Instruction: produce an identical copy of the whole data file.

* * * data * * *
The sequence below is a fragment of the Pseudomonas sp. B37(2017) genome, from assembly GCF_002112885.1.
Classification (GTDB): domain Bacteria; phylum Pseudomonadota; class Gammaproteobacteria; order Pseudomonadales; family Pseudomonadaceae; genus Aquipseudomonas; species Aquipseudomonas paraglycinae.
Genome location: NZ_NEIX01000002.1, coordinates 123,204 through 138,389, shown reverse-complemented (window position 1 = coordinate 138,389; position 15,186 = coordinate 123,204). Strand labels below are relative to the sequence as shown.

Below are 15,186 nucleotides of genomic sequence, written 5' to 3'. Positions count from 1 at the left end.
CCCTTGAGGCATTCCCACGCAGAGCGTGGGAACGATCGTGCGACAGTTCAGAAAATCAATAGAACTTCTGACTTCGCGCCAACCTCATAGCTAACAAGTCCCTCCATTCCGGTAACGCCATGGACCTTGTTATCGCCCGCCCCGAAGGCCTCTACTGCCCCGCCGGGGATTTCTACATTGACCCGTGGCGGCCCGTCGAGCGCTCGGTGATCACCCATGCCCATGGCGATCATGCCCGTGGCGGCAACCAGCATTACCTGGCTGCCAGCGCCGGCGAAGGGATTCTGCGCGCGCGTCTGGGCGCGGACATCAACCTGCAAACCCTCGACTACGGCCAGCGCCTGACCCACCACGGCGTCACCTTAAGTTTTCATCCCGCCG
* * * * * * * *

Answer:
The sequence below is a fragment of the Pseudomonas sp. B37(2017) genome, from assembly GCF_002112885.1.
Classification (GTDB): domain Bacteria; phylum Pseudomonadota; class Gammaproteobacteria; order Pseudomonadales; family Pseudomonadaceae; genus Aquipseudomonas; species Aquipseudomonas paraglycinae.
Genome location: NZ_NEIX01000002.1, coordinates 123,204 through 138,389, shown reverse-complemented (window position 1 = coordinate 138,389; position 15,186 = coordinate 123,204). Strand labels below are relative to the sequence as shown.

Below are 15,186 nucleotides of genomic sequence, written 5' to 3'. Positions count from 1 at the left end.
CCCTTGAGGCATTCCCACGCAGAGCGTGGGAACGATCGTGCGACAGTTCAGAAAATCAATAGAACTTCTGACTTCGCGCCAACCTCATAGCTAACAAGTCCCTCCATTCCGGTAACGCCATGGACCTTGTTATCGCCCGCCCCGAAGGCCTCTACTGCCCCGCCGGGGATTTCTACATTGACCCGTGGCGGCCCGTCGAGCGCTCGGTGATCACCCATGCCCATGGCGATCATGCCCGTGGCGGCAACCAGCATTACCTGGCTGCCAGCGCCGGCGAAGGGATTCTGCGCGCGCGTCTGGGCGCGGACATCAACCTGCAAACCCTCGACTACGGCCAGCGCCTGACCCACCACGGCGTCACCTTAAGTTTTCATCCCGCCG